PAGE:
5 takeaways as Yam Madar shows flashes in Celtics Summer League opener

Plus: Payton Pritchard might not play at Summer League long & more.

Payton Pritchard
Payton Pritchard shined at Summer League on Sunday. AP Photo/Marcio Jose Sanchez

The Celtics opened Las Vegas Summer League play on Sunday with a dramatic victory over the Hawks, boosting their Summer League record — which, of course, will be erased after this week — to 1-0.

Summer League results and notes should always be taken with a healthy helping of salt, but fill up your shakers: Here are the takeaways.

1. Yam Madar was the primary focal point for most fans, since Sunday’s game was his debut in a Celtics uniform.

Madar played well and certainly did enough to shift the hype car into drive. Defensively, he was pesky and forced Sharife Cooper — likely the best live-ball handler in the 2021 draft — into a turnover. He made a nifty pick-and-roll pass that raised some eyebrows, and he hit a pair of jumpers including a tough turnaround going directly into a defender.

Madar also dropped in a floater that nearly scraped the Cox Pavilion ceiling on its way down.

“It felt amazing,” Madar said, of playing an NBA game (albeit an exhibition one). “It’s a dream come true. Being on the floor, wearing that Celtics jersey, it’s amazing. It’s a blessing for me, for me family, representing them. It was great.”


Celtics Summer League coach Joe Mazzulla noted that Madar experienced some growing pains as the team trained last week.

“Just finding his niche,” Mazzulla said. “I think he’s great in pick-and-roll, he’s aggressive, and just trigger happy with making the right read, and that was one of the points of emphasis for him, was ‘Can he make the right read over and over again?’

“After Wednesday’s practice he did a tremendous job the rest of the week making good reads and tonight I thought he did the same thing.”

2. Another eye-opening stat: Romeo Langford finished 3-for-7 from 3-point range and buried the go-ahead triple from the corner, setting up the Celtics’ win.

The old NBA axiom that “It’s a make or miss league” certainly applies here. If Langford missed that shot, he would have finished the game 2-for-7 — a total that would encourage no one. Instead, he made it and the conversation shifts entirely based on one attempt.

Mazzulla said one of Langford’s Summer League goals is to make shots at opportune times.

“For that particular situation I felt that it was important for him to experience that,” Mazzulla said. “… To me, it goes back to what I believe it was Payton who pitched it ahead and gave it to him. So the ability for those guys to be on the same page, for them to trust each other and to just play the right way, good things happen.”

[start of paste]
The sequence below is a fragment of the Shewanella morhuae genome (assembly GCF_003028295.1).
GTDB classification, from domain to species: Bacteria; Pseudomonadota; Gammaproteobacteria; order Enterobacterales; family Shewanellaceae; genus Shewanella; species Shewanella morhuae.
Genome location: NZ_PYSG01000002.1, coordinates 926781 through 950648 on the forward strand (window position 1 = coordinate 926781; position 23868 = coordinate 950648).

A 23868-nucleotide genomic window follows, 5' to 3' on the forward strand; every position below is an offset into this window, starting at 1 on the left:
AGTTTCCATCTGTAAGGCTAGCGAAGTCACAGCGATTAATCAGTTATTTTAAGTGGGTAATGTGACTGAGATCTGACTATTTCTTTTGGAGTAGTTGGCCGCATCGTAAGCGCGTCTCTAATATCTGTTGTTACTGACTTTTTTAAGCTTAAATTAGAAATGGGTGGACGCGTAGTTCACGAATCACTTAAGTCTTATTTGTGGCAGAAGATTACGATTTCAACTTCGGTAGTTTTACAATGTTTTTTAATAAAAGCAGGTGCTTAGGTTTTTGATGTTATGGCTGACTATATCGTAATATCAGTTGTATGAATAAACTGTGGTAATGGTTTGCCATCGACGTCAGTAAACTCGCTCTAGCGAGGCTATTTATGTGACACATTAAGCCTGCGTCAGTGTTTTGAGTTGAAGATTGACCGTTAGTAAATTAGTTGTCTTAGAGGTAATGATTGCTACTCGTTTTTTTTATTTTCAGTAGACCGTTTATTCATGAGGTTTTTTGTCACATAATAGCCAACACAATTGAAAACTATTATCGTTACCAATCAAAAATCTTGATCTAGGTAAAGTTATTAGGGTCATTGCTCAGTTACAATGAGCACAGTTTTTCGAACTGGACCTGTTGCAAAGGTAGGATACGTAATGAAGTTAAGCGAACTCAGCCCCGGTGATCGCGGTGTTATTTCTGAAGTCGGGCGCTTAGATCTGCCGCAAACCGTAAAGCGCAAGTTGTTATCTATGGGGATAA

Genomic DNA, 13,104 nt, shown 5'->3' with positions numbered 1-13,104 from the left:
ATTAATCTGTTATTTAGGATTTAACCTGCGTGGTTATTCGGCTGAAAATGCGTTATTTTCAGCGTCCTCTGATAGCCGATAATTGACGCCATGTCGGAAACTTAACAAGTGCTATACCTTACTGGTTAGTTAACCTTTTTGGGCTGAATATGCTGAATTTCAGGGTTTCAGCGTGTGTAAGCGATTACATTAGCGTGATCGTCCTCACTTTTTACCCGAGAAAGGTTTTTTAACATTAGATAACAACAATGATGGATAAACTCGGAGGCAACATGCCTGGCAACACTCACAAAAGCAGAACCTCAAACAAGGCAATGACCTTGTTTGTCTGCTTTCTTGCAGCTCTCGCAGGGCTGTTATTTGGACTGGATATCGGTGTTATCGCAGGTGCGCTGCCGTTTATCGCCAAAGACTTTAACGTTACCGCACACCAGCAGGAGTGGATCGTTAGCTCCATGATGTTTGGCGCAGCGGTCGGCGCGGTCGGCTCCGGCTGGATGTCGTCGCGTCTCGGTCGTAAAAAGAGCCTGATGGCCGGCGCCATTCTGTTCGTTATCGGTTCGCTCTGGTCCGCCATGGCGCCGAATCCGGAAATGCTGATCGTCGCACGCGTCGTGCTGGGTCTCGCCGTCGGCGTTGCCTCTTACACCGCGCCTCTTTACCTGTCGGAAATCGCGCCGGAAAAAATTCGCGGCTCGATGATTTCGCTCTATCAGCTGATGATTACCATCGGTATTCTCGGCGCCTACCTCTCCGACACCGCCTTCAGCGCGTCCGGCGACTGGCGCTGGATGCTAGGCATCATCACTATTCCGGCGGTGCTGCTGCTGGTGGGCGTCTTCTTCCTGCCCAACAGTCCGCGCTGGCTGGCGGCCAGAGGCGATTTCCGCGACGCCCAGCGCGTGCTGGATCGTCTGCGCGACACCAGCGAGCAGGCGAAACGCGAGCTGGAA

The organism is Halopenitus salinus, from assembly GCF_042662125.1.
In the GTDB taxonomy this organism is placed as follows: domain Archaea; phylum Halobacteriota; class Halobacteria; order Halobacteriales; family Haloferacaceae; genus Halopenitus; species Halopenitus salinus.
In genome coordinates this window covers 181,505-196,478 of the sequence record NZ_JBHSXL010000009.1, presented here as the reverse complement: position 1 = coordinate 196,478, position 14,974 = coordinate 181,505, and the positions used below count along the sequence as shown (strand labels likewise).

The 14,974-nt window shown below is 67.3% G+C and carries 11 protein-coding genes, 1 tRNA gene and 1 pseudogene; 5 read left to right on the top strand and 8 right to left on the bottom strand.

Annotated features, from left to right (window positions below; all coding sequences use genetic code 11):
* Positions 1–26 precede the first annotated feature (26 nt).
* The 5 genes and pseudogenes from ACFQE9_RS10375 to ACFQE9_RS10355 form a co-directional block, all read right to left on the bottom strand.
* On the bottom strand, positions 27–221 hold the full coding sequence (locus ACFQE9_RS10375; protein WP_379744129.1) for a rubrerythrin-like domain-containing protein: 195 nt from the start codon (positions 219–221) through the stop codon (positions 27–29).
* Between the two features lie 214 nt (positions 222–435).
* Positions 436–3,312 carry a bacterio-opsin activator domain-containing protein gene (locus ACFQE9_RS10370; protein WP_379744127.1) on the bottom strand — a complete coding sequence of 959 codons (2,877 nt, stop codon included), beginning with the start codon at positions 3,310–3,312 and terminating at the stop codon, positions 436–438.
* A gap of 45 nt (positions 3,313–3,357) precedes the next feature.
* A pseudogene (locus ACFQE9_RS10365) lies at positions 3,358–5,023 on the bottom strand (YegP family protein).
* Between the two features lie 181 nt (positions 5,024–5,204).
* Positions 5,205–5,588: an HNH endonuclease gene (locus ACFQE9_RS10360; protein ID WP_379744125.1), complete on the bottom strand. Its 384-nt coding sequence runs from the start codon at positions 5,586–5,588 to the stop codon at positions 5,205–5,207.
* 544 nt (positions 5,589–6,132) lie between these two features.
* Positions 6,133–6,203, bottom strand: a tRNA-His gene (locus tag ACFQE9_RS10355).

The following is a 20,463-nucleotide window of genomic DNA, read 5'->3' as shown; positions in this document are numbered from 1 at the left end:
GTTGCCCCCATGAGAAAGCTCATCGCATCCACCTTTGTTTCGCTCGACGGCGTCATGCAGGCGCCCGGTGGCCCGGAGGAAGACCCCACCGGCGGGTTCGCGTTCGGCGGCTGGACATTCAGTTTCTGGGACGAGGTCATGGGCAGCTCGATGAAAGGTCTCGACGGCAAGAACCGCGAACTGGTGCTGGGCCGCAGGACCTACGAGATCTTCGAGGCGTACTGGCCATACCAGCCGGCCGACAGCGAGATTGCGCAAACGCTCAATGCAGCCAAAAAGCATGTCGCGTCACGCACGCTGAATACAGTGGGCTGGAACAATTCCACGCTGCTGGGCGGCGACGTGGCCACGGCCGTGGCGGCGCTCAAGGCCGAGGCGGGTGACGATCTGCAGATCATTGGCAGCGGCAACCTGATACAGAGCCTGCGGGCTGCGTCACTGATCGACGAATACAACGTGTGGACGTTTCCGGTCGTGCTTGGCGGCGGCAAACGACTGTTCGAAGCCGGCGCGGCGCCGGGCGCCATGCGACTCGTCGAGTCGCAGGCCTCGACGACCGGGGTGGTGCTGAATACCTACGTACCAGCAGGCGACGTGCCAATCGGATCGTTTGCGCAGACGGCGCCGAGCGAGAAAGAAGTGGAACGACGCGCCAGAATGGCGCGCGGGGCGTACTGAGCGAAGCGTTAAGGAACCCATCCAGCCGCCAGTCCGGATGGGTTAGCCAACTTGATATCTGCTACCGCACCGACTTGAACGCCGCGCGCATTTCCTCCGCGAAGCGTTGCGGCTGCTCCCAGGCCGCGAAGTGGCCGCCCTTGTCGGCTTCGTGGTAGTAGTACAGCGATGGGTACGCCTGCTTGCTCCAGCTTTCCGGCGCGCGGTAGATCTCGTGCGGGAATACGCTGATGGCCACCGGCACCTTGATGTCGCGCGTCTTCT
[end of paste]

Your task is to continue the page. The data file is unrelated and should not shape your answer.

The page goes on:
3. Payton Pritchard is far too good for Summer League and probably won’t play in Las Vegas for long. The second-year guard made seven 3-pointers en route to 23 points and showed off improved range that will serve him and the Celtics well next season.

Pritchard told reporters he worked on shooting out of the pick-and-roll and scoring in a variety of ways — valuable lessons for a player who will have a major role on a Celtics roster starved for point-guard depth.

According to Mazzulla, the Celtics want Pritchard to work on situational basketball which made the final two offensive sequences — a 3-pointer by Pritchard to cut the lead to one and Langford’s final 3-pointer which was set up by Pritchard — an ideal finish.

“He just told me like last-minute, end of the game, that’s where the point guards are made, that’s where point guards separate themselves in those moments,” Pritchard said. “So for me, I’ve played in a lot of games, late situations. So we hit a three, and then coming down Romeo’s in the corner, he’s wide-open, easy cake right there. That’s what we game-planned and then we just finished the game out.”


4. Aaron Nesmith’s final stat line was less encouraging for Celtics fans hoping he could be real wing depth — the second-year wing was 1-for-8 from 3-point range and 5-for-14 overall.

Mazzulla said the overall goal of Summer League was to “give guys confidence.” Nesmith’s debut isn’t likely to inspire confidence on either end, although clearly there is plenty of time for a shooter who hit 50 percent of his attempts as a sophomore in college to turn it around.

5. Interestingly, Celtics rookie Juhann Begarin finished 2-for-6, but both of his makes were corner 3-pointers in the first quarter.

Begarin is a solid athlete and powerfully built already at 18 — so powerfully built, the Celtics were able to switch comfortably on the defensive end when he played.

“He was able to play the five for us defensively, we were able to switch,” Mazzulla said. “I thought he did a great job showing his hands and making people score through him. … He played very well and just continue for him to be aggressive and shot selection. He’s such a good driver, a physical driver, but also we want him to work on shots. It’s just a balance.”

A lot of pieces are already in place, but a functional jumper would go a long way toward securing Begarin’s NBA future.

The Celtics’ next game in Las Vegas will take place on Tuesday at 7 p.m. on NBC Sports Boston.


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